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Three days passed without a sign of him. Luma started a fund-raising drive for his family and raised nearly $5,000. On the fourth day, she glanced over as the Fugees ran laps and saw Christian, shaggy and forlorn, hanging onto the fence. "I really want to play," he said.
"It's the same rules, no exceptions." She'd had to expel him from the team just before the fire for uttering obscenities.
She dug a spare pair of cleats out of her car and reinstated him. He was a model Fugee for the rest of that season, except during laps, when he'd slow to a walk after just a few, wincing in pain. "My heart hurts," he'd tell Luma, and she'd walk the rest of the laps with him, knowing it was the truest excuse that a Fugee had ever given her.
But then the season ended, summer came, and Luma—who spent half her waking hours trying to raise funds to keep her team afloat—couldn't afford to place the boys in summer camps or programs to keep them off the streets. Christian slipped through the cracks and never returned.
Luma tore at herself. Maybe if she'd worded something a little better on her website, fugeesfamily.org, or had made just one more appeal to one more group, she could've raised the money that would've kept him on the right path.
Sure, helping hands had emerged—wonderful volunteers such as Kevin and Susan Gordon who provided rides and supervision to the kids, and opposing teams that donated balls, cleats and jerseys—and she was grateful. But each day brought a new family crisis, and it was becoming too much for one woman to coach, tutor, mother, raise funds and remember that many birthdays.
Tracy saved her. Tracy Ediger, a woman who volunteered for Jubilee Partners, a Christian organization in Georgia that helped refugees get on their feet. "I can't do this on my own," Luma confided to her in 2006. Tracy joined the battle, and now the passionate visionary had the cool, rational, detail-doting partner that she needed.
Then Luma hit the lottery. A New York Times writer named Warren St. John, searching for a meaty refugee story, sent out a query to a relief-agency worker in the Atlanta area. Luma and the Fugees, he was told, were prime rib. The story appeared on the front page. A woman visited the Fugees after reading the article and asked what they needed. "A bus!" blurted a Fugee, and damned if the woman didn't write a $50,000 check to buy one. The Atlanta Falcons chipped in money, Nike sent cash, uniforms and gear. "Look, Coach!" crowed Qendrim. "We went from Kroger bags to Nike bags!"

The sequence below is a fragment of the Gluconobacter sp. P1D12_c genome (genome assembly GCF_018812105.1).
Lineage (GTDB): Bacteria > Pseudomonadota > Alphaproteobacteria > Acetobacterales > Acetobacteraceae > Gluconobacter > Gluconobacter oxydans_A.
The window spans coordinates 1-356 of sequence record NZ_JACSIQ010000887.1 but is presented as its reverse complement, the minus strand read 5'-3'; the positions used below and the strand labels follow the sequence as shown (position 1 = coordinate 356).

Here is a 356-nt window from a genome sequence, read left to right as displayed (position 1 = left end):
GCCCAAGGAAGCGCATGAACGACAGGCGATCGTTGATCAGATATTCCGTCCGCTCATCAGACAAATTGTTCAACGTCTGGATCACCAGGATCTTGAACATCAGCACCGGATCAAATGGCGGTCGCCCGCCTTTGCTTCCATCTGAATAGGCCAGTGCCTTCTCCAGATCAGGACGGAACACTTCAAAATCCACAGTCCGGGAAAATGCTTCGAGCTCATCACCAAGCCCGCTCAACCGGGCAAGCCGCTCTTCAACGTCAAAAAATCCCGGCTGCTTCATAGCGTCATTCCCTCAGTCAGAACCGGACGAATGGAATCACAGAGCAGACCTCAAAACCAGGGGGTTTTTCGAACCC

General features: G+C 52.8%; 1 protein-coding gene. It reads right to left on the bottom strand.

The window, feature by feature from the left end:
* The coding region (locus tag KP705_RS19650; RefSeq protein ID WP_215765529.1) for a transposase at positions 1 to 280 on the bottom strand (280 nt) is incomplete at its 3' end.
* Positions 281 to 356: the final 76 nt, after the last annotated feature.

But no matter how much came in, it wasn't enough to keep up with Luma's dreams. In this, her fourth year, she expanded to five teams, including a girls' under-14 squad—nearly 100 players in all. She hired a full-time teacher, rented a classroom from a private school and initiated a full-day Fugees Academy so that six struggling boys could catch up on their reading, writing and math. She watched their reading levels leap by two, three, four grades in just months and laid plans to expand the academy by one teacher and one class of six boys each year.
She turned reading books into a horse race, each book moving a Fugee one block forward on a chart, and grinned to see boys who'd been virtually illiterate a year or two earlier talking smack over who'd finish first and, as a prize, go with Coach on a mysterious summer road trip. She turned them into coaches, had them teach soccer to little kids in a weekly clinic at an elementary school, and into referees so they could officiate youth games. She had Tracy and three full-time Vista volunteers sizzling the phones to place the players in summer literacy and science camps. But her fondest pipe dream remained Fugeeville, a place in the woods with a big field, a building for classrooms, a computer lab and cabins that 60 or 70 refugee families could move into, to heal their wounds and start anew.